Ophiopsila pantherina beds on subaqueous dunes off the Great Barrier Reef
January 24, 2013

Authors: Woolsey, E., Byrne, M., Webster, J.M., Williams, S., Pizarro, O., Thornborough, K., Davies, P., Beaman, R., Bridge, T.

Year: 2013

Publication: Johnson, C. (Ed.), Echinoderms in a Changing World: Proceedings of the 13th International Echinoderm Conference, January 5-9 2009, University of Tasmania, Hobart Tasmania, Australia. CRC Press/Balkema, Leiden, The Netherlands, pp. 175-179.


An autonomous underwater vehicle (AUV) was used to generate images of an Ophiopsila pantherina population on subaquous dunes at Hydrographers Passage, 200 km off the Australian mainland. High-resolution stereo images captured by the AUV were used to determine population structure of the aggregations, which consisted of adults at a mean density of 418 animals m2 at depths of 65-70 m.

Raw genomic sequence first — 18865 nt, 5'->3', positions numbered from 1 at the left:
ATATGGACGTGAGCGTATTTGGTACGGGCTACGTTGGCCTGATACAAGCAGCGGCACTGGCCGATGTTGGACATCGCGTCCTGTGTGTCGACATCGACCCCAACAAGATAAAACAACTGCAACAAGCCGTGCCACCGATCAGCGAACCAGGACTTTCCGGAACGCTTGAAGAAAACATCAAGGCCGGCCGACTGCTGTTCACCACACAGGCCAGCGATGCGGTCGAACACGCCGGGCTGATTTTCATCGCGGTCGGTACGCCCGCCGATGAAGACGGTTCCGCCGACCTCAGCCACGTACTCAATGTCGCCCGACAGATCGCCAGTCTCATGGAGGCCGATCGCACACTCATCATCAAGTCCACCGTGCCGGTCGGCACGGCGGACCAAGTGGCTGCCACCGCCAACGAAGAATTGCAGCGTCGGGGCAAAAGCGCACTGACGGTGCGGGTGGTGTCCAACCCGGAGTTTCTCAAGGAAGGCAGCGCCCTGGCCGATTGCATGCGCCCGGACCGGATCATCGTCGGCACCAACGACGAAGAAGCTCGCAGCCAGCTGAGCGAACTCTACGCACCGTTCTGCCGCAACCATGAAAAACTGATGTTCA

Ophiopsila pantherina (8-15 mm dd) takes advantage of their elevated position on the lee side of the dunes for suspension feeding. On contact stimulation, the arms emit visible light as a bright green flash that travels down the arm. These aggregated ophiuroid communities in dune fields may be a specialized natural feature for consideration in managing common inter-reefal sandy habitats within the Great Barrier Reef Marine Park.


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